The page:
(Screenshot of Anticipate Pictures’s website, where it currently hosts a catalogue of films available for rental streaming)

For Anticipate Pictures, their goal for the watch parties is to highlight the fact that good cinema is still available online even though theatres are closed. At the same time, they look to promote some of their past films that are no longer in theatres but can still be discovered by new audiences.

So far, to participate in their watch parties would require viewers to rent the film through these platforms. Vincent shares that while these watch parties and rentals won’t be enough to keep the company afloat (“unless we see all the audience from the theatrical convert to streaming”), they are still of help.

“Beyond the fact that the watch parties and encouraging of rentals generate some revenue when we will otherwise receive none, there has been tremendous interest and awareness hitherto seen as people start to realise that there is a company like ours behind some of their beloved films that screen at their favourite cinema.”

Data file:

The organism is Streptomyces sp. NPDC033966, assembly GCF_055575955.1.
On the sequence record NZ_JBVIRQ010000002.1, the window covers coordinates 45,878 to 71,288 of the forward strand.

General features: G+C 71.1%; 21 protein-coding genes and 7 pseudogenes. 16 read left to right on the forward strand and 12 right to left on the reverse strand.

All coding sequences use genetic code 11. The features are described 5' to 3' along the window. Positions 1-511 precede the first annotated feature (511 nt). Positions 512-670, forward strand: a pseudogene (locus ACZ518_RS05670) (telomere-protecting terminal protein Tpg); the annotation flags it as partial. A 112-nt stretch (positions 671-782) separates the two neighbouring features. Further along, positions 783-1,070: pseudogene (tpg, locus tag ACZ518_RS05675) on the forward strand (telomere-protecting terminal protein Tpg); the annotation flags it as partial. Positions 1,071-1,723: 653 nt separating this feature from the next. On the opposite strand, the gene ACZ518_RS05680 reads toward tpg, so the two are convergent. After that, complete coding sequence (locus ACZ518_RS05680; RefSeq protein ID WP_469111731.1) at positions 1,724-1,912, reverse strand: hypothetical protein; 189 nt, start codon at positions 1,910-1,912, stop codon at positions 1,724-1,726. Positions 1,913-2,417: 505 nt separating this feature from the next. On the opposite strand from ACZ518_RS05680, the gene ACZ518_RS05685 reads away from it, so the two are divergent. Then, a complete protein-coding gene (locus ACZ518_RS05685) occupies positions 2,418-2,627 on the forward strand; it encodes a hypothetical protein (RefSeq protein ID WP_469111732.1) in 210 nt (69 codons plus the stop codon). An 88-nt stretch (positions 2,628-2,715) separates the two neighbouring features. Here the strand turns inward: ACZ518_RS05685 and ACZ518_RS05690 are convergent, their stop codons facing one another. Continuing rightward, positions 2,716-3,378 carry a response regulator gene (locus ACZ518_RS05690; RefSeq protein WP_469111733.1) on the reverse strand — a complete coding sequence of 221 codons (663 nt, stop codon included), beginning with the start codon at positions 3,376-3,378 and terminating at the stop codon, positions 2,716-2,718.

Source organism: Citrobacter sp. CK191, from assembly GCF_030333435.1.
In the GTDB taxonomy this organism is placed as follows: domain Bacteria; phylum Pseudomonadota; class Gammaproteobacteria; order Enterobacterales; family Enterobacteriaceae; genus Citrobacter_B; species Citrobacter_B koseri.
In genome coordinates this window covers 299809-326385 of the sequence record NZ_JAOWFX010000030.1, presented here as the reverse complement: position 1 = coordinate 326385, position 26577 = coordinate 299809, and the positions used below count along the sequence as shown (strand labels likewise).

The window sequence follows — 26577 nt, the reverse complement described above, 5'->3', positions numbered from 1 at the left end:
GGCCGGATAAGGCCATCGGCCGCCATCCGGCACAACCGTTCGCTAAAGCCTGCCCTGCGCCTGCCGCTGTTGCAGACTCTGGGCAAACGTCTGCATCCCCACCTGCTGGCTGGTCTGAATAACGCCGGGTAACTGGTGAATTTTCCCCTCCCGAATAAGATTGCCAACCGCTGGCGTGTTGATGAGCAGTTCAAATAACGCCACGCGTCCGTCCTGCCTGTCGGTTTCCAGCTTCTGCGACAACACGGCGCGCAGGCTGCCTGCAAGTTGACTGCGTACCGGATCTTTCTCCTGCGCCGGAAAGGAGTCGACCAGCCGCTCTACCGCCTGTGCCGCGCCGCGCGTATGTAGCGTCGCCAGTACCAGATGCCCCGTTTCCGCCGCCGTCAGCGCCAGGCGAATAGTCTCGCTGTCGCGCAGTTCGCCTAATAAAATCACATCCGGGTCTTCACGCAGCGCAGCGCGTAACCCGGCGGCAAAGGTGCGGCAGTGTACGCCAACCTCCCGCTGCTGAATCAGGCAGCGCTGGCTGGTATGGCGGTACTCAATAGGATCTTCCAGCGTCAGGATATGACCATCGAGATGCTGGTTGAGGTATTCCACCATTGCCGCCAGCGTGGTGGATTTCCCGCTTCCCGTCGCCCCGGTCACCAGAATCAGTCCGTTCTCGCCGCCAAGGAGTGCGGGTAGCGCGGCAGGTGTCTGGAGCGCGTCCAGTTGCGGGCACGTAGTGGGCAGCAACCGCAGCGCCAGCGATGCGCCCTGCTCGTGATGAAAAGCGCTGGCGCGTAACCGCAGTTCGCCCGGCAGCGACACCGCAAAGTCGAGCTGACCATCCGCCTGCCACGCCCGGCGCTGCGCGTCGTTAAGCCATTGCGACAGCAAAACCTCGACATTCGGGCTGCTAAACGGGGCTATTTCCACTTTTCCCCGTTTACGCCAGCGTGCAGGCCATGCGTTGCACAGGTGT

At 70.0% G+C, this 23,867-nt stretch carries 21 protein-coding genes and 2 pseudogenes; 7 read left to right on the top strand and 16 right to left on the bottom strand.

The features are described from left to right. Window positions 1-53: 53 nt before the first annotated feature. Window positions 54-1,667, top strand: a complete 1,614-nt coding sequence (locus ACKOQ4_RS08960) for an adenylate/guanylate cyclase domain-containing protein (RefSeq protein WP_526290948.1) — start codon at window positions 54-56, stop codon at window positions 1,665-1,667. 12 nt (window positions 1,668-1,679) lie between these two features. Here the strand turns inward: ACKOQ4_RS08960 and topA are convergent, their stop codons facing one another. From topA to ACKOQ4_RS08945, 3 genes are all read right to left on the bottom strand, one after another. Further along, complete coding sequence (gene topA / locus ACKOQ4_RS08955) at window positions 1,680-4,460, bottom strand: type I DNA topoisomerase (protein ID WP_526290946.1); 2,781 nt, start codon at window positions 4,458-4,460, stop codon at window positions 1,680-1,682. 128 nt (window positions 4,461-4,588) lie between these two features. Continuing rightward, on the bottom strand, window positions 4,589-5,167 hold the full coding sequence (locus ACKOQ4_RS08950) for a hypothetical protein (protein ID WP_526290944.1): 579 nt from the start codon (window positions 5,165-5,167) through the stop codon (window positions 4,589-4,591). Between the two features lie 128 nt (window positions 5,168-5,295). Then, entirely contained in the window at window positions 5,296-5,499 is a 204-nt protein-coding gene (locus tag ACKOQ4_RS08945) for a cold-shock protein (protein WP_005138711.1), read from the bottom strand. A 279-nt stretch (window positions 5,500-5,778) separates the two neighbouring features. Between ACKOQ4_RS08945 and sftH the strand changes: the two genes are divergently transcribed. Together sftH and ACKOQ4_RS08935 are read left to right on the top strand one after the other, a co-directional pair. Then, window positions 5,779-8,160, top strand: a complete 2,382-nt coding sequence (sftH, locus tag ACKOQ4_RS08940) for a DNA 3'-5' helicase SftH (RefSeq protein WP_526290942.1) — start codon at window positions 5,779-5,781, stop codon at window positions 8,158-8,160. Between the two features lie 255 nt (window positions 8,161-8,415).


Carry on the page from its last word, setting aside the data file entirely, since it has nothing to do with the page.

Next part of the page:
“We hope that audiences will be able to experience the movies alongside hosts and guests whom may be able to share and commiserate along with the themes of the highlighted film, from the comfort and safety of their homes.”

The next weekend saw the SFS and Happiness Initiative host their own watch parties, ‘screening’ comedy-thriller I Don’t Feel At Home In This World Anymore and romantic comedy Silver Linings Playbook

Priyanka Nair, SFS Community Manager, shares, “Singapore Film Society usually programmes an average of two “Core Screenings” a month for our members. This is usually done by selecting a film and opening an RSVP channel for our members to register that they’re coming. With the closure of cinemas because of COVID-19 measures, our regular “Core Screenings” have also been temporarily halted.”